Another major issue associated with the release pathway of FGF-1 and FGF-2 is the nature of their sequestration by HSPG in the extracellular matrix and basement membrane of endothelial cells from different sources (79,134-136). The model in which FGFs might be stored in a latent form that can be locally activated by heparin or heparanase, or by exposure to their high-affinity receptors, offers an attractive possibility for the regulation of FGF activities in normal and pathological situations.
The authors' studies on the control of cell proliferation by its local environment focused on the interaction of cells with the ECM produced by cultured corneal and vascular endothelial cells (53,79). This ECM closely resembles the subendothelium in vivo in its morphology and molecular composition. Vascular endothelial cells, plated in contact with the subendothelial ECM, no longer require the addition of soluble FGF in order to proliferate (79). This observation, together with the presence of HS as a major glycosami-noglycan (GAG) in the subendothelial ECM, raised the possibility that ECM contains heparin-binding growth factors that are tightly bound and stabilized by the ECM-HS. Indeed, FGF-2 was extracted from the subendothelial ECM produced in vitro (79) and in vivo (136), suggesting that ECM may serve as a reservoir for FGF-2. Immunoreactive FGF-2 was identified in BM of the cornea (136) and in BM underlying endothelial (137) and epithelial (138) cells. It was suggested that intracellular FGF may be released into the ECM in response to mild cell damage and certain stress conditions associated with tissue injury, irradiation, inflammation, shear force, heat shock, and tumor necrosis. High amounts of FGF-2 are contained in platelets and macrophages. Since these cells release their entire cell constituents upon activation, it is conceivable that FGFs are released by these cells during inflammation, hypoxia, or ischemia. The released factor may then be sequestered from its site of action by means of binding to HS (139), and possibly to FGF-2 receptor proteins in the ECM (47), and saved for emergencies, such as wound repair and neovascularization (53,140). It appears that FGF-2 binds primarily to HS in ECM and basement membrane, since the majority of the bound growth factor was displaced by heparin, HS, or HS-degrading enzymes (i.e., heparanase), but not by unrelated GAGs or GAG-degrading enzymes (139-141).
The involvement of sulfate groups in FGF-2 sequestration by the subendothelial ECM was studied by growing the ECM-producing cells in the presence of chlorate, a potent inhibitor of sulfation (61). Both the FGF-2 content and growth-promoting activity of sulfate depleted ECM were less than 10% of native ECM, indicating that sulfate moieties of HS are involved in FGF-2 sequestration and growth promoting activity of the ECM. FGF-2 is also sequestered by HS on cell surfaces, as revealed by immunohistochemistry (137), release by glycosyl phosphatidylinositol specific phospholipase C (PI-PLC) (142,143), and displacement by heparin from the luminal surface of blood vessels (144). Heparanase, an endoglycosidase that specifically degrades HS, was found to be a most efficient specific releaser of active FGF-2 from ECM (145). The authors' studies suggest that heparanase activity expressed by metastatic tumor cells and activated cells of the immune system may not only function in cell migration and invasion, but at the same time may elicit an indirect neovascular response by means of releasing the ECM-resident FGF (53,140). Apart from HS-degrading enzymes, active FGF-2 is released from ECM by thrombin (146) and by plasmin (147), as a noncovalent complex with HSPG.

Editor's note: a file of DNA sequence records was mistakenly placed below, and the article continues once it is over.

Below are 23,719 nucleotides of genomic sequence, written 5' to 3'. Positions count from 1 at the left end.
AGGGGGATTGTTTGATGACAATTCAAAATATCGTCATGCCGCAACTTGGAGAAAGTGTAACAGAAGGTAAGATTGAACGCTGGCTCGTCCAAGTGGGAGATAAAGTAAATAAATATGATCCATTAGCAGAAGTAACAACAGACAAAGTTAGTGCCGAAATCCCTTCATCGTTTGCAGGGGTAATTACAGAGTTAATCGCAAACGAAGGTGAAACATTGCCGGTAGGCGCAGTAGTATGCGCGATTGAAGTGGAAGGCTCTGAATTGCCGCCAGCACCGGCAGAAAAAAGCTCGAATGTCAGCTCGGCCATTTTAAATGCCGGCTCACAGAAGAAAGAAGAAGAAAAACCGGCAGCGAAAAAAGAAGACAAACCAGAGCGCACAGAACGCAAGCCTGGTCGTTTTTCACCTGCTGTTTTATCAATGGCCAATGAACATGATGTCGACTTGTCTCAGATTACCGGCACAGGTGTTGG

Despite the ubiquitous presence of FGF-2 in the ECM and basement membranes of tissues, EC proliferation in these tissues is usually very low, with turnover time measured in years. This raised the question of how FGF-2, and possibly other growth factors, are prevented from acting on the vascular endothelium continuously, and in response to what signals do they become available for stimulation of capillary EC proliferation? One possibility is that FGF-2 may be stored in a latent inactive form or bound to truncated high-affinity FGF receptors, identified in the BM of retinal vascular endothelial cells
(47). Restriction of FGFs in ECM and BM prevents their systemic action on the vascular endothelium, thus maintaining a very low rate of EC turnover and vessel growth. On the other hand, release of FGF-2 from storage in ECM may elicit a localized EC proliferation and neovascularization in processes such as wound healing, inflammation, and tumor development (53,140,148).
Based on a recent study on the involvement of FGF-BP in tumor growth and angio-genesis (133), it is conceivable that, during tumor progression, FGF-BP expression is upregulated, and the protein is secreted into the microenvironment. There it can bind FGF-2 molecules that are inactive because of their immobilization within the ECM. The displaced (soluble), and now biologically active FGF-2 molecules are free to mediate various functions, such as angiogenesis (149). In other words, secretion of FGF-BP by tumors may flip the angiogenic switch during tumor progression. It should also be noted that, under the normal in vivo situation, the lack of EC proliferation in response to ECM-resident FGF-2 may simply be caused by the closely apposed and contact inhibited configuration of the cells. Once the cells are released from contact inhibition (i.e., in response to stress conditions and tissue injury), cells that remain bound to the ECM, but are no longer growth arrested, become susceptible to stimulation by the ECM-bound FGF-2, until they regain their characteristic contact inhibited cobblestone morphology.
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